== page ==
State Sovereignty And The Contemporary Global Economy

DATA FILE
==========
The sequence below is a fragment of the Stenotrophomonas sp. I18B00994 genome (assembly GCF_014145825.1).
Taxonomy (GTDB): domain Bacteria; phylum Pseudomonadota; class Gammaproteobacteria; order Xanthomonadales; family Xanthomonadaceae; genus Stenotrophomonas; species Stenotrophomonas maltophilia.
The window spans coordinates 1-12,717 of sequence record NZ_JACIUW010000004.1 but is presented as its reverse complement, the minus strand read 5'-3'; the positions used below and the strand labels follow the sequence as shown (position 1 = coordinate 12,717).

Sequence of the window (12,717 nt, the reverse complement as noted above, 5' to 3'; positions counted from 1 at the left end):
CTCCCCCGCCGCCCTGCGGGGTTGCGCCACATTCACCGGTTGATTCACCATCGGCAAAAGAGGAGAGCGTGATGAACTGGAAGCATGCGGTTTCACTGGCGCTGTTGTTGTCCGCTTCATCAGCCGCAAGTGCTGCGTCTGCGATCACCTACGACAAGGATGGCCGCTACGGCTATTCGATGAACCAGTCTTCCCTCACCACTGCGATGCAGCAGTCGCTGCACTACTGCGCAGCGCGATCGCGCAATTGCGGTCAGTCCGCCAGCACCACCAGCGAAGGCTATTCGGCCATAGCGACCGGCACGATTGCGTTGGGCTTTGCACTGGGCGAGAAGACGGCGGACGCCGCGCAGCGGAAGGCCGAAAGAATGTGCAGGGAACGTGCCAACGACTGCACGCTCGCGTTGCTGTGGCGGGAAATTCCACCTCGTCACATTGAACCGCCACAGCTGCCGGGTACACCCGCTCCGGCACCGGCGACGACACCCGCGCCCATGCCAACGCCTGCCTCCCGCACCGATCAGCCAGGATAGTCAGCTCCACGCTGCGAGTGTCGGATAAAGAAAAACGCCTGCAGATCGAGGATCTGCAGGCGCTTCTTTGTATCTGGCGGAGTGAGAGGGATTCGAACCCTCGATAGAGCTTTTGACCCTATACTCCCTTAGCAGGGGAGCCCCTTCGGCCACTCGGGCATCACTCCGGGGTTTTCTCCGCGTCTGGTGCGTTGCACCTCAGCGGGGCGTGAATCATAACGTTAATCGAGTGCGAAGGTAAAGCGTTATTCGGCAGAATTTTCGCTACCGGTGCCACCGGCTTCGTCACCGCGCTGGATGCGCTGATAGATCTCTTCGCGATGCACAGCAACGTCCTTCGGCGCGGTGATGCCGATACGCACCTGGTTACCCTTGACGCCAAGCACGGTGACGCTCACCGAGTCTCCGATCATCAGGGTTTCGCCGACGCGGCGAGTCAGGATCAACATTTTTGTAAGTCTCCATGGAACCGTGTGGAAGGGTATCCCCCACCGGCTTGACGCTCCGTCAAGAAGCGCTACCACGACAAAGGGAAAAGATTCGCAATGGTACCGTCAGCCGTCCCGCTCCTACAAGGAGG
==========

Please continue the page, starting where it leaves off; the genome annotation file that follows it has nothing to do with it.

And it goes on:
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Claims that state sovereignty has been damaged or diminished by contemporary economic globalization have become commonplace. In the interest of clarifying and eventually assessing these claims, I provide accounts of sovereignty and sovereignty violation. I end with preliminary assessment of several of the most commonly-voiced claims about the effects of economic globalization on sovereignty. In Chapter 1, I sort through the concepts and associations caught by the term 'sovereignty.' I observe that the term can be used to refer to both the international legal tradition according to which only states may claim a certain important kind of authority, and the very kind of authority claimed in accordance with this tradition. As these are related but not identical subjects of inquiry, I provide thorough introductions to both sovereignty, the institution, and sovereignty, the kind of authority. In Chapter 2, I argue that a position of authority is constituted by (1) an end or set of ends the pursuit of which requires interference with the activities of some set of agents; together with (2) the norms that shape the ways in which an agent occupying the position may pursue those ends. When an agent exercises authority, she adopts the ends for which her position exists, and exercises her will in their pursuit. I argue that the exercise of authority is therefore a special case of the exercise of autonomy-the free and purposeful direction of one's will. This suggests that authority can be diminished by acts customarily understood to be autonomy-violating. I further argue that violating an authority's autonomy problematically hinders the pursuit of the important ends for the sake of which the authority curtails other agents' autonomy. In Chapter 3, I pinpoint the autonomy-violating features of coercion, exploitation, and manipulative deception: I argue that options enable autonomy, and that each of these ways of attempting to influence others' behavior diminish those others' option sets. Chapter 4 surveys a range of practices and institutions associated with contemporary economic globalization, arguing that some of them, though not all, do attempt to influence states in autonomy-violating ways; and, therefore, do diminish state sovereignty.
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